In my opinion he has back pain and bilateral thoracic radicular pain related to the T8 compression fracture. On the basis of the plain films and the MRI scan, it appears that the pathologic fracture is most likely the result of osteoporosis/osteopenia.
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I do believe that his present symptoms of back and chest pain were directly incurred in the manner the patient describes, and specifically from twisting while trying to retrieve an object from the floor.
In response to Dr. A's report, carrier filed a TWCC-21 dated April 12, 1994, which does not reflect the date it was received by the Commission, stating:
The compression fractures of T8, L1, L2, and L3 are not due to a work accident, but rather to severe osteoporosis. The osteoporosis is secondary to prolonged use of steroids for psoriasis which is not a work related condition. The pathological fractures of T8, L1, L2 & L3 did not occur from an injury in the course and scope of claimant's employment, therefore, they are not compensable.
On the issue of causation, Dr. K stated in a July 26, 1994, report:
I again express my belief that the compression fractures are in no relationship to the patient's stated accident on (date of injury) for the following reasons:
1.In the initial x-ray evaluation the patient did not have any evidence of compression fracture.
2.Even at a much later date, several months following after when the patient was taken off work status he continued to have additional compression fractures. There [sic] are entirely related to the patient's severe osteoporosis. The patient's incident or accident of (date of injury) is purely incidental for these problems.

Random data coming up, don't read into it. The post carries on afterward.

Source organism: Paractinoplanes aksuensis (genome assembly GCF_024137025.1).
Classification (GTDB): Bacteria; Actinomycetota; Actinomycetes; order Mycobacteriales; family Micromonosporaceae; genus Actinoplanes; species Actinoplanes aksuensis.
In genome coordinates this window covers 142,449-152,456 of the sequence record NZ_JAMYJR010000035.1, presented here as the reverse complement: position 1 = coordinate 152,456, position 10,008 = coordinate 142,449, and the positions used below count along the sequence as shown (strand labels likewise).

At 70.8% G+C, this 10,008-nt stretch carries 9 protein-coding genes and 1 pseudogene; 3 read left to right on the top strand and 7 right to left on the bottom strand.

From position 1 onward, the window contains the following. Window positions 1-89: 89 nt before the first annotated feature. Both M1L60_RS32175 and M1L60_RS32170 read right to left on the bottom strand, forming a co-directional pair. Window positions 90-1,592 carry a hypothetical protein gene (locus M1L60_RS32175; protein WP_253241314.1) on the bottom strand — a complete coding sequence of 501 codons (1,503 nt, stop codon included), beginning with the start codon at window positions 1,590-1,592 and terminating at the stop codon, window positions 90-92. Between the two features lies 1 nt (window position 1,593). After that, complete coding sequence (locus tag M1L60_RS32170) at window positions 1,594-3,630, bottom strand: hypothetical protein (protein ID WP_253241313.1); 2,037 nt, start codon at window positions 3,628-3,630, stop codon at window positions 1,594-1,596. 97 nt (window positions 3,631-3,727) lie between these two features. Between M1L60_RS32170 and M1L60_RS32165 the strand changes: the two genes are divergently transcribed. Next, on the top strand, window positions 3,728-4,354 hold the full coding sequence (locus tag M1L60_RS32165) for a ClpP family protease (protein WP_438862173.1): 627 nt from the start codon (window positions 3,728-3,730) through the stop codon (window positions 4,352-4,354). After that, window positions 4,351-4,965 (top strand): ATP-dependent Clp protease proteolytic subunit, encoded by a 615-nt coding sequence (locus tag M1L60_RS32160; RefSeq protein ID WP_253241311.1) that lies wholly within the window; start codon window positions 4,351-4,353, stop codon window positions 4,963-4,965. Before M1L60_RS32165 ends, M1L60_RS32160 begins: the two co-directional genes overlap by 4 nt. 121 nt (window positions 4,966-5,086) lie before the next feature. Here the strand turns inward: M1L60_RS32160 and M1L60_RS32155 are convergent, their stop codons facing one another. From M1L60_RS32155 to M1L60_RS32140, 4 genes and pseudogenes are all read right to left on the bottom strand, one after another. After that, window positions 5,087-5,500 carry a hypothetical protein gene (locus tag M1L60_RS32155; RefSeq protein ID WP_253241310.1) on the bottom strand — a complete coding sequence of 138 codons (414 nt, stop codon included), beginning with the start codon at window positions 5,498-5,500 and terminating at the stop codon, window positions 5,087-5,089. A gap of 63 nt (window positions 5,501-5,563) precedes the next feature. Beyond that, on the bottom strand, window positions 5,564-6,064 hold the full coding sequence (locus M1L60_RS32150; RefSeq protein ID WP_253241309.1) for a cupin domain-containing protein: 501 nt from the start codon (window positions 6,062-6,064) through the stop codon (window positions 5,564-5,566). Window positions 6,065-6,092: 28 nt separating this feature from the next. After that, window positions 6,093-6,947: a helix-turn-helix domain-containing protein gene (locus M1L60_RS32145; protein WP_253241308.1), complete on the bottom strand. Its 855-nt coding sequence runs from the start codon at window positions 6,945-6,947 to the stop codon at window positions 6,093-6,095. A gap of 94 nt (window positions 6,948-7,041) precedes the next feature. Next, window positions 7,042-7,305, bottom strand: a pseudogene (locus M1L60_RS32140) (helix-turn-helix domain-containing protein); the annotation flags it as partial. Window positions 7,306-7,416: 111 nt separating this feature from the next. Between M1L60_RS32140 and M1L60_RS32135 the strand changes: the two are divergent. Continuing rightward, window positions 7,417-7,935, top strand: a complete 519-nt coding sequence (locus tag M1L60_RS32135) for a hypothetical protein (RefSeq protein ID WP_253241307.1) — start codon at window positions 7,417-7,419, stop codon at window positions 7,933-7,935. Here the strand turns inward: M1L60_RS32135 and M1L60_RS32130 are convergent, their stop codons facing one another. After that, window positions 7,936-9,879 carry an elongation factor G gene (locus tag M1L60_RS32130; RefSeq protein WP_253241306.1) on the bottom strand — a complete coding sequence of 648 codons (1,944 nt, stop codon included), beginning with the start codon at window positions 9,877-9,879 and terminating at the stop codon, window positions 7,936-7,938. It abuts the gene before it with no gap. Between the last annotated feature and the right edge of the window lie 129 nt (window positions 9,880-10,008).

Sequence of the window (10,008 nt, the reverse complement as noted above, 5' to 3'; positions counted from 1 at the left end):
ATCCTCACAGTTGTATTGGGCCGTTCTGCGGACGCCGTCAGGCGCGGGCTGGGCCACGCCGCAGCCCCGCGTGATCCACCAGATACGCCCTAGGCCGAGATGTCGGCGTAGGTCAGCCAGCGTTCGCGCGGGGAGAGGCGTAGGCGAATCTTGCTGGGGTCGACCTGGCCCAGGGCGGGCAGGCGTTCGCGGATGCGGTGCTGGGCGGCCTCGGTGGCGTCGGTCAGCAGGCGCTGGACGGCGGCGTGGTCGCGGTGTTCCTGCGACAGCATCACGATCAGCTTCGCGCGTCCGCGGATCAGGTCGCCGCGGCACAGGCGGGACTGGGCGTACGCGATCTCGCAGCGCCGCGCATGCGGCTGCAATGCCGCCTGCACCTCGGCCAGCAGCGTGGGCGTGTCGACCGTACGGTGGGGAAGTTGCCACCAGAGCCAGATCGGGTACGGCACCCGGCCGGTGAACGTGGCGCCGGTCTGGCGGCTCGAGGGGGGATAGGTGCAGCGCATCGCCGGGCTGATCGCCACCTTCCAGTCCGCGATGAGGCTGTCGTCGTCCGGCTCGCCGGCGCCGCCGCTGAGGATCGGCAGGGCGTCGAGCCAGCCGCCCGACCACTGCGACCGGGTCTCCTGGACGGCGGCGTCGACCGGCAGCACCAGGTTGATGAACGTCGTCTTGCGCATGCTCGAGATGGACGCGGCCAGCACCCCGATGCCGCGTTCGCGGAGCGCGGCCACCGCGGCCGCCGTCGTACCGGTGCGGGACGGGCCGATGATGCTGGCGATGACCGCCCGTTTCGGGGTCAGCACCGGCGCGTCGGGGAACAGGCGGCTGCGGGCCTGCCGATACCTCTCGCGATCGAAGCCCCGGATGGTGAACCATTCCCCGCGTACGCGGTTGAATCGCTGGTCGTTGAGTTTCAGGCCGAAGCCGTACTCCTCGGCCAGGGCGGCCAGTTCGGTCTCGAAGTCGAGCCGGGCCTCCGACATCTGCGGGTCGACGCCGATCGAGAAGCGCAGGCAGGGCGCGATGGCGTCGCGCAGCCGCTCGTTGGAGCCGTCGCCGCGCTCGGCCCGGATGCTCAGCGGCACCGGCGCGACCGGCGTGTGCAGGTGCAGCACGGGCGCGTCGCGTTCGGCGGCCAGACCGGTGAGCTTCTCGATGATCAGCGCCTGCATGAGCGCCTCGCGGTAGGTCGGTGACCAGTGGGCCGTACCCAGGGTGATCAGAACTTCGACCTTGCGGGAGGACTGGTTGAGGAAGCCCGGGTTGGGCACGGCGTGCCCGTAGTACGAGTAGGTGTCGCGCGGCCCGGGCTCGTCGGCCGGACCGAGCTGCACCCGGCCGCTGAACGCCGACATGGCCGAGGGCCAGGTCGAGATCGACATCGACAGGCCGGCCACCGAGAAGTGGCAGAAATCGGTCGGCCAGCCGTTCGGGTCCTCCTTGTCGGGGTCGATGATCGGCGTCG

3.From a status of Workman's Compensation evaluation the patient is felt to have sustained a minor sprain of the dorsolumbar region which at this time must be considered to be resolved. The additional much more severe problem as described above and unrelated to the accident persists and are also still symptomatic.
In his report of August 26, 1994, Dr. W stated:
As previously discussed regarding [claimant], if you assume that all [he] sustained was a muscle strain at [employer], then he has no disability. However, if you assume that this was the beginning of all of his compression fractures, which were the result of his injury plus osteoporosis, which was the result of long term steroid use, then he is 100% disabled at this time, and I do not believe that he will reach maximum medical improvement for the next 12 to 24 months.